Vodafone UK have sustained a 80% monthly active usage (MAU) of 80% over a 5 year period. Having 80% monthly active usage for 5 years is truly impressive and a standout statistic for any corporate platform but for an L&D platform, its unprecedented.
Vodafone UK clearly recognise and value the direct connection between performance and engagement so much so that their engagement strategy is no longer a separate thing but is baked into their operational routine. They know that their staff are choosing to engage in holistic learning by searching for something when they need it, discovering new bite size content in their downtime and completing formal learning one bite at a time. Credit should be given to the Vodafone team, as their content strategy has been refined over the years and is a standout example of what great looks like for their audience demographic.
The key difference about these modern metrics is that they are all focused on looking and giving credit to the whole spectrum of learning interactions across formal, social and workplace learning rather than incorrectly giving credit to just the formal aspects.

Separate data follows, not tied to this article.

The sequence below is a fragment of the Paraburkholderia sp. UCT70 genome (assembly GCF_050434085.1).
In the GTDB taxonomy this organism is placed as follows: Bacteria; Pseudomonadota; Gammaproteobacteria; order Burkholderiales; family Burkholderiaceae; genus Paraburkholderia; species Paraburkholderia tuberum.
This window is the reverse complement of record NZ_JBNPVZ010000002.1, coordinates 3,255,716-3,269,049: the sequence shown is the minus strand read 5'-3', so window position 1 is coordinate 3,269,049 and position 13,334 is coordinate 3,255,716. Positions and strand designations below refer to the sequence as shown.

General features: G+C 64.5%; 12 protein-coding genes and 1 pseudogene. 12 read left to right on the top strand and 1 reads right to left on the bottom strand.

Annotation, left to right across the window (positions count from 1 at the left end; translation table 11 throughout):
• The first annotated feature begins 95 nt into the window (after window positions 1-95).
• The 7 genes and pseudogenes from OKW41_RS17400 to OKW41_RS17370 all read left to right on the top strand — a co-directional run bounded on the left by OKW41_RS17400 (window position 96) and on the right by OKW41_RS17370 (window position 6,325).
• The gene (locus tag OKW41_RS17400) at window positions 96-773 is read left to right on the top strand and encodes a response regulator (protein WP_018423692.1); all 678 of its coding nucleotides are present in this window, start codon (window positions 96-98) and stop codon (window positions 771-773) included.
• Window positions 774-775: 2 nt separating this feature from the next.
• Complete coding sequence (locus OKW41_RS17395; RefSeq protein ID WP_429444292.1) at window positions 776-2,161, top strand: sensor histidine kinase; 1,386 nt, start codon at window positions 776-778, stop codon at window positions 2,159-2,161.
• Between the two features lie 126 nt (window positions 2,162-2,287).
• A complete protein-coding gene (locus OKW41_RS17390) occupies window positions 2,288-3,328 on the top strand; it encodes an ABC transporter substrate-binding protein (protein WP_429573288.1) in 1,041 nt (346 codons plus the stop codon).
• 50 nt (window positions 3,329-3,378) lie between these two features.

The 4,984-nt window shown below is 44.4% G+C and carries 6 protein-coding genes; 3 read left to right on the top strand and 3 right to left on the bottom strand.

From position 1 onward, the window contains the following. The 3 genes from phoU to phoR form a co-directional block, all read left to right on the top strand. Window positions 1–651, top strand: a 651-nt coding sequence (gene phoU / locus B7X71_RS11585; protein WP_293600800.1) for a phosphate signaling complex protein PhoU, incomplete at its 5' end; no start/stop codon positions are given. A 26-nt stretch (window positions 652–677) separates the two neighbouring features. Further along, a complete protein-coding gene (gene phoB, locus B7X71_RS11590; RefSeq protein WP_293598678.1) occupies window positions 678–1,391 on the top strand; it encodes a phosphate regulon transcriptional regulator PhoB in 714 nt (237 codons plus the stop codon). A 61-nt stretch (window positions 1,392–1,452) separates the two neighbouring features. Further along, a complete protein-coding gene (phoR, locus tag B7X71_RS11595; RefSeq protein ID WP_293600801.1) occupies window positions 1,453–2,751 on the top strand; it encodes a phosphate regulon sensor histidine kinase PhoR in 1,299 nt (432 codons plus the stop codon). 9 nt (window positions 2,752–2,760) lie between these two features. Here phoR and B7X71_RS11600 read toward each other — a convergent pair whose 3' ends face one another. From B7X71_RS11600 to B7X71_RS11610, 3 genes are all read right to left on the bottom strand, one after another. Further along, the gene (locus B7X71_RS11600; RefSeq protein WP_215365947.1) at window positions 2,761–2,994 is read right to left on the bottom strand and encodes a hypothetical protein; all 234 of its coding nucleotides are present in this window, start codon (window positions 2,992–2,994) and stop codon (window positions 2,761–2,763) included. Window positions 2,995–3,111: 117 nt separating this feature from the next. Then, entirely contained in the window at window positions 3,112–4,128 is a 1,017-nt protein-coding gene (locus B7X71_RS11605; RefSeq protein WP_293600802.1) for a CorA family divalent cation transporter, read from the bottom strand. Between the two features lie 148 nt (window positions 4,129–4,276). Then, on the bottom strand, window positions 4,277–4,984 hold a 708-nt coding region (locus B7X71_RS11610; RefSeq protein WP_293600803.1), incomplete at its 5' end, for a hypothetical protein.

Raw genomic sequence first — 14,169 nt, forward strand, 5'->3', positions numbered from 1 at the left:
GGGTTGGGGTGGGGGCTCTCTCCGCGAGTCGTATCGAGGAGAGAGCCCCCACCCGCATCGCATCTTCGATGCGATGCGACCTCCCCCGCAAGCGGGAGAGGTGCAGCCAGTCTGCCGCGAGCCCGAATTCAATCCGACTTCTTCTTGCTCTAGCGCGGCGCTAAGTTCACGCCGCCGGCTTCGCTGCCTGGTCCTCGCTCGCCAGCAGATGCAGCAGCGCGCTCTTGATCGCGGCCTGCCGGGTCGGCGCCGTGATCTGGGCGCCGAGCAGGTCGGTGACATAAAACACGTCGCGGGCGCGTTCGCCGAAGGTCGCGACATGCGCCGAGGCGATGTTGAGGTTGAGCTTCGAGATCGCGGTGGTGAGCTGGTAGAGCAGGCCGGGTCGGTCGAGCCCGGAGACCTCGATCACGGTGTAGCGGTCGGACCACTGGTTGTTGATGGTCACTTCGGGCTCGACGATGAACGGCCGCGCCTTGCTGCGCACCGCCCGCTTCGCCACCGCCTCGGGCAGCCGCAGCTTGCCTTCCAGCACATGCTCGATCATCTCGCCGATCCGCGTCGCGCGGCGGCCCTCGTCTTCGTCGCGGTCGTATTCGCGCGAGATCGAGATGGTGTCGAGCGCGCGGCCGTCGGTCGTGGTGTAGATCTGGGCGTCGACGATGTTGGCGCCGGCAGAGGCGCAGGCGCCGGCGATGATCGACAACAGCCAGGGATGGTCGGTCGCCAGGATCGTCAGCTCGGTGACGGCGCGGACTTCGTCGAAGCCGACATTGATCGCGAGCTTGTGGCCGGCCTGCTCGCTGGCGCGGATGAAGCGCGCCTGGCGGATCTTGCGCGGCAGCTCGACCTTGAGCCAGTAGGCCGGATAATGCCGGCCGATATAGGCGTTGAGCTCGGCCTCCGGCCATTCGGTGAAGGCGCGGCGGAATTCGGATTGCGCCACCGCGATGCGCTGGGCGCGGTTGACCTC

One of the drivers of Learning Technology is to create experiences that are more akin to our consumer lives which we should. Interestingly, almost every consumer technology company measures the success of its software through daily, weekly, and monthly usage (amongst other metrics) because it is an indicator of how likely a user will return. When applied to the corporate world of learning, it is an indicator and guide of whether people are choosing to engage with the experience laid out for them. When we correlate the choice of usage, for highly engaged digital learning platforms with business data it shows a view on business impact from which we can then dive deeper as Vodafone, Hilti, Avon and others have to extrapolate key insights and identify specific interventions that have the most impact.